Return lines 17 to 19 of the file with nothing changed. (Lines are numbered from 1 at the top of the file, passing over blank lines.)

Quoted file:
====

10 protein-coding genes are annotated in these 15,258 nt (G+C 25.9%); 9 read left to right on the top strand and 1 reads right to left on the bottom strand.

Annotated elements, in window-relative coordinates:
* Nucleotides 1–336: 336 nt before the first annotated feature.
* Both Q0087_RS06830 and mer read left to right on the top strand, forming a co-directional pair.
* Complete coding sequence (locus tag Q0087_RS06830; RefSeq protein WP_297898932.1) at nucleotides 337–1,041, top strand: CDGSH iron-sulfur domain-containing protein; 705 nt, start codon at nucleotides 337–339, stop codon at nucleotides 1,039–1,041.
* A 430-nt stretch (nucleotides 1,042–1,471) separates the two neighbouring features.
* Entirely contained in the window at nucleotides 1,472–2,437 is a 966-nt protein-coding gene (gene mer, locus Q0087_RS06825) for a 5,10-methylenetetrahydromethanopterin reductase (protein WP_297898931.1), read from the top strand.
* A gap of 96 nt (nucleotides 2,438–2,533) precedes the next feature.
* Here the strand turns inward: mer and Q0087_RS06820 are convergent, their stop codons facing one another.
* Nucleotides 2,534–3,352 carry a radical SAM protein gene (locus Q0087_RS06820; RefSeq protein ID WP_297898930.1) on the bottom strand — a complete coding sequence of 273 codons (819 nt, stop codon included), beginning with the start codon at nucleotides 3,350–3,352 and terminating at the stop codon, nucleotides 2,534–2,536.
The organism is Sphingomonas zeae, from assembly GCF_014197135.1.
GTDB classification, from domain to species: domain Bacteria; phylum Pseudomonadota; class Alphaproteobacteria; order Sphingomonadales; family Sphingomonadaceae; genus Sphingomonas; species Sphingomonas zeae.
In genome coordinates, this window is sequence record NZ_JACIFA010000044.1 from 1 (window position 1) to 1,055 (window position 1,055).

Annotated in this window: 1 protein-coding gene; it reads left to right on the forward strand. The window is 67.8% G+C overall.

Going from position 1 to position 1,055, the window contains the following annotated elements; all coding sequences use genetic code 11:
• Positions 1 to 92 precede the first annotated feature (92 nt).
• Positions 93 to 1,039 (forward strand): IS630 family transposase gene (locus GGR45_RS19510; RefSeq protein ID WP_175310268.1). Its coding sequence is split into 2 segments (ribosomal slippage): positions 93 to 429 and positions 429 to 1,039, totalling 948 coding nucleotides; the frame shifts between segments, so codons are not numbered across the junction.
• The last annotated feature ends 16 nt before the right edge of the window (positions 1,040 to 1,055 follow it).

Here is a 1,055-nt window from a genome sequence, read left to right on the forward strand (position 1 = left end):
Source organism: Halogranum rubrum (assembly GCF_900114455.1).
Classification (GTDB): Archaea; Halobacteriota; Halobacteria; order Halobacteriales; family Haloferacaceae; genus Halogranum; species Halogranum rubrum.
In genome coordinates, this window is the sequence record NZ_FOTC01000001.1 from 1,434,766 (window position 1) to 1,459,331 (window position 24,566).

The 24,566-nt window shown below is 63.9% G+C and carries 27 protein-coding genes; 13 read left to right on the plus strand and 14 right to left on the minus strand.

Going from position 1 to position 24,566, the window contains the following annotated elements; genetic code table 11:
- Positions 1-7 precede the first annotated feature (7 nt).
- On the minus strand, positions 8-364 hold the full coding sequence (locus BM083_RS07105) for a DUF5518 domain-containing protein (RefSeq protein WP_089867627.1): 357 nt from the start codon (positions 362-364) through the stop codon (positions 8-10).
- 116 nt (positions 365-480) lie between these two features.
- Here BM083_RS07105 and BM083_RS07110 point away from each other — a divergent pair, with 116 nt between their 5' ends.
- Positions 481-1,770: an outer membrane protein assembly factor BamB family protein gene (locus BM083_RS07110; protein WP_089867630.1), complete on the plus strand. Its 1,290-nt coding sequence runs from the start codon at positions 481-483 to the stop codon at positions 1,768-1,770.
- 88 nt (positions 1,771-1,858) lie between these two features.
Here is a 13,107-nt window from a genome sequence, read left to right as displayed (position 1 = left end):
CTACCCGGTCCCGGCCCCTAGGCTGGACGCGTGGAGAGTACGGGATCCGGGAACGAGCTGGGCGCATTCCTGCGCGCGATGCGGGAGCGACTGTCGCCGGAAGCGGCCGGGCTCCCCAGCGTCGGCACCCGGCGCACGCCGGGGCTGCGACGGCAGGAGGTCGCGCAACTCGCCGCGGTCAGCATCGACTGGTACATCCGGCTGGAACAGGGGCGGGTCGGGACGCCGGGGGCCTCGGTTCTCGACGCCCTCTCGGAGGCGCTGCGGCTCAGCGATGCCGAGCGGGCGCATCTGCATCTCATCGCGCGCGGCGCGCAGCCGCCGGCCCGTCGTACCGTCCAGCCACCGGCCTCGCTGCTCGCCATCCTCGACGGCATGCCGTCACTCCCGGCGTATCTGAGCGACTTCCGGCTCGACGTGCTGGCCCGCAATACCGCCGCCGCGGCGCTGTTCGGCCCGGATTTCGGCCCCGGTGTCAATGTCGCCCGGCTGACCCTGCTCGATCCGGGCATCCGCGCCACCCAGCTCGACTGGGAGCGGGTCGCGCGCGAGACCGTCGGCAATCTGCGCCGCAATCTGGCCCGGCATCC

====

• Positions 93 to 1,039 (forward strand): IS630 family transposase gene (locus GGR45_RS19510; RefSeq protein ID WP_175310268.1). Its coding sequence is split into 2 segments (ribosomal slippage): positions 93 to 429 and positions 429 to 1,039, totalling 948 coding nucleotides; the frame shifts between segments, so codons are not numbered across the junction.
• The last annotated feature ends 16 nt before the right edge of the window (positions 1,040 to 1,055 follow it).

Here is a 1,055-nt window from a genome sequence, read left to right on the forward strand (position 1 = left end):